For the last ten years streaming has been like the wild west. New services popped up weekly for every possible audience. But over the past few years, all of these startups have begun to be bought up as major media companies realized the market is changing underneath them. Two major examples of this are Comcast buying Xumo to start off 2020 and Sony’s more recent purchase of Crunchy Roll. Both were moves that solidified positions and helped lay a foundation for future growth.
The during the late spring the term Streaming Wars was all the rage. It was fueled by new entries from major players that had been quiet on the streaming front while companies like Netflix grew into household names. But one company grew out of nowhere to address an audience that had never been targeted. People who don’t watch full-length TV shows and movies. That service, Quibi came and went in less than a year. It turned out that short bursts of content work well for free on Youtube and Tik Tok but that if people are asked to pay a fee they expect to do so from a couch.
While Quibi struck out hard HBO Max and Peacock launched this year with much better results. The full scope of their impact will not be obvious to many people until a few years from now as the market continues to develop, but the services from AT&T and Comcast respectively grew organically from their own corporate philosophy and highlight the breadth of programming that both companies command.
PVOD means Premium Video On Demand. And by premium, the industry means movies that would otherwise be seen on big screens streamed directly to your TV. Studios started selling movies straight to homes due to Covid-19 shutting down the exhibition/movie theater industry. Trolls World Tour raced to the top of the charts as pent up energy led to an explosion of oh boy something new for the kids. Disney began to experiment with premium sales with Mulan and the big announcement from HBO Max brought the news that Warner’s 2021 slate would all stream for 30 days on the new streaming service. Movie theaters will still thrive on the other side of this but
home entertainment got a big push this year.
Celebrities Become YouTubers
Due to Covid many entertainers from comedians to musicians resorted to live-streaming and recorded segments from their living rooms showing us all that some of the differences between standard everyman YouTubers and hosts of top TV shows is lighting, makeup, wardrobe, and an audience coached to laugh and cheer. Seeing Fallon, and Kimel or our favorite musicians on the couch or in makeshift offices and watching Bill Maher or the Daily Social Distancing Show gives us a new appreciation for both the up and coming entertainers on free TV and the production teams behind established names.
Google Revamps the Chromecast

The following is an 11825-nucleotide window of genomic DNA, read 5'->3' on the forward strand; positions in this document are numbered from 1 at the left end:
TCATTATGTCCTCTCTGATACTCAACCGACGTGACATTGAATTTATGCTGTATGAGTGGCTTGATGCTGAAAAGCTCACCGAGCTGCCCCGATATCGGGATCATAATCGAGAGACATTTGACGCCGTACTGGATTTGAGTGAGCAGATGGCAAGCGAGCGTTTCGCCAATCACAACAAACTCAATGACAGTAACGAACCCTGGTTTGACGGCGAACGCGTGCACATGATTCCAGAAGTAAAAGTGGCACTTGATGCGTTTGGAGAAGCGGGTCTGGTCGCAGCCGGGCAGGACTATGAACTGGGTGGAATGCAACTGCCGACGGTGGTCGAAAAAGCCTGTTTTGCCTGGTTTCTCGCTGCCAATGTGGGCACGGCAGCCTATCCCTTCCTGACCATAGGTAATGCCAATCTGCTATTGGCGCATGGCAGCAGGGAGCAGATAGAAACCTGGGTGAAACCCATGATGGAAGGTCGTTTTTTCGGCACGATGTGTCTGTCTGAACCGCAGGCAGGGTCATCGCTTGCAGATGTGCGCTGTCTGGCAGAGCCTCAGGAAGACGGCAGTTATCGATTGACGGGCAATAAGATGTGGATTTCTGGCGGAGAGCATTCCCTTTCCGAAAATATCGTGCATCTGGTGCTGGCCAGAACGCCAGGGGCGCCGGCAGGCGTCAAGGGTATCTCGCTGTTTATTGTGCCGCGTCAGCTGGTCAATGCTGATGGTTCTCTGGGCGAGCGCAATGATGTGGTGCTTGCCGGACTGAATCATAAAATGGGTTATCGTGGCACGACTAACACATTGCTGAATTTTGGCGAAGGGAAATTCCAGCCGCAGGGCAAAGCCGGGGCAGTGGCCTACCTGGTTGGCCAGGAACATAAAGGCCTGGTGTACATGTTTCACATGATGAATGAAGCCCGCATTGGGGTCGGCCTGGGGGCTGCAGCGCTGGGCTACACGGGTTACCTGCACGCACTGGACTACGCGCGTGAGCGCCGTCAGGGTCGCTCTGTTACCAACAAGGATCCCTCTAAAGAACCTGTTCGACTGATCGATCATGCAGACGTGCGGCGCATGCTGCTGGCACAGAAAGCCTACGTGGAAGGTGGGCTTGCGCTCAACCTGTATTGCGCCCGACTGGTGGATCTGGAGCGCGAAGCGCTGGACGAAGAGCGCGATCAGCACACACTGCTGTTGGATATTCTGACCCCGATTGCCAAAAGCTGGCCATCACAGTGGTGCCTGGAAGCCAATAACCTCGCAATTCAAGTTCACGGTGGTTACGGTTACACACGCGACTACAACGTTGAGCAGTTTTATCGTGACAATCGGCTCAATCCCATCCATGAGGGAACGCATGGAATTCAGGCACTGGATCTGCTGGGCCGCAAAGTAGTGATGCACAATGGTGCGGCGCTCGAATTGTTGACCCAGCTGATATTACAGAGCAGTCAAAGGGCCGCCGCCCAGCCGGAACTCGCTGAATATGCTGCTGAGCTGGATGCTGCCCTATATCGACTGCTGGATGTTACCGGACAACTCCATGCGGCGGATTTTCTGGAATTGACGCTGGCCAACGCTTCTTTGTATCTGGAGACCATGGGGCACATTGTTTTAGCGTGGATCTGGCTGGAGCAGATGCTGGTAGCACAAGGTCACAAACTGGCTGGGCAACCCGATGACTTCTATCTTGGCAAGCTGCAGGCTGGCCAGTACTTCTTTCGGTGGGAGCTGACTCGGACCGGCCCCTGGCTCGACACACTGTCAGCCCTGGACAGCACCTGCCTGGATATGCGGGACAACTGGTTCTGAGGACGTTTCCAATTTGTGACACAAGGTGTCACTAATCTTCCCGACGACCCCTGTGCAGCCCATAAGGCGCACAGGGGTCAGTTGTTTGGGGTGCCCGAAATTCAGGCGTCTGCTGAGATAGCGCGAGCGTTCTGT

The original Chromecast served its purpose by introducing the world to casting as a thing. But the novelty wore off and Google moved towards integration with TVs to push its platform instead. Google’s Android TV system got a facelift and new branding for a new Google Chromecast that added a remote and interface for the first time. The new dongle still allows users to cast from phones and apps but also has an app store with its own bells and whistles.
AirPlay On Roku
One of the big differentiators between Apple TV and Roku has always been the ability of Apple TV products to support mirroring from iOS devices and Macs. But Apple and Roku knocked down that wall by fully integrating the AirPlay 2 protocol with the Roku OS. This move allows Roku to pair with Mac and IOS products and deliver whole new app experiences on the biggest screen in the home.
Not playing well with others
While Roku might have found a way to play nice with Apple the company and a major competitor,
Amazon had drawn out public disputes with Comcast and Warner Media over the two aforementioned new services Peacock and HBO Max. Neither of the top streaming distributors was launch partners for either of the new services due to negotiations about commercial income, how to sell services, and more. Eventually, Roku worked out both issues and sports HBO Max and Peacock while Amazon offers HBO Max. Fire TV Fans still have the option to sideload Peacock but a simple native app is still on the outside looking in. Will this be resolved in 2021?
People stuck at home streamed more than ever in 2020. Movie theaters were shut down, concerts were canceled, restaurants closed dining rooms. All people could do was cook and watch TV. And boy did they. ISP’s even dropped data caps across the country as users had to stream their daily school work, business meetings, conventions, and more much less entertainment. The year showed us the future of communication is here already.
Disney+ blew away expectations
86 million subs in one year. Not a bad start. We believe wholeheartedly that Disney sandbagged expectations about what Disney+ would do in its first year. But regardless of our thinking Disney+ had a debut year for the record books. 89 customers in one year. It lapped its own Hulu along the way and better yet for the company led to huge gains for Hulu and ESPN+ with the cleverly marketed bundle. With not much more than a few original series including The all-important Mandalorian, the service became the third biggest service behind Netflix and Amazon. So much for it not having enough content for adults to keep it going.
AVOD Show their might
While promotion of premium streaming and new services was all the rage in 2020 the glut of people at home fighting economic pressures had another major effect. Services that offer free streaming options grew in popularity. Services such as the Roku channel, Plex’s Free Streaming, Pluto TV, and XUMO continued to mature and audiences lapped up the free content.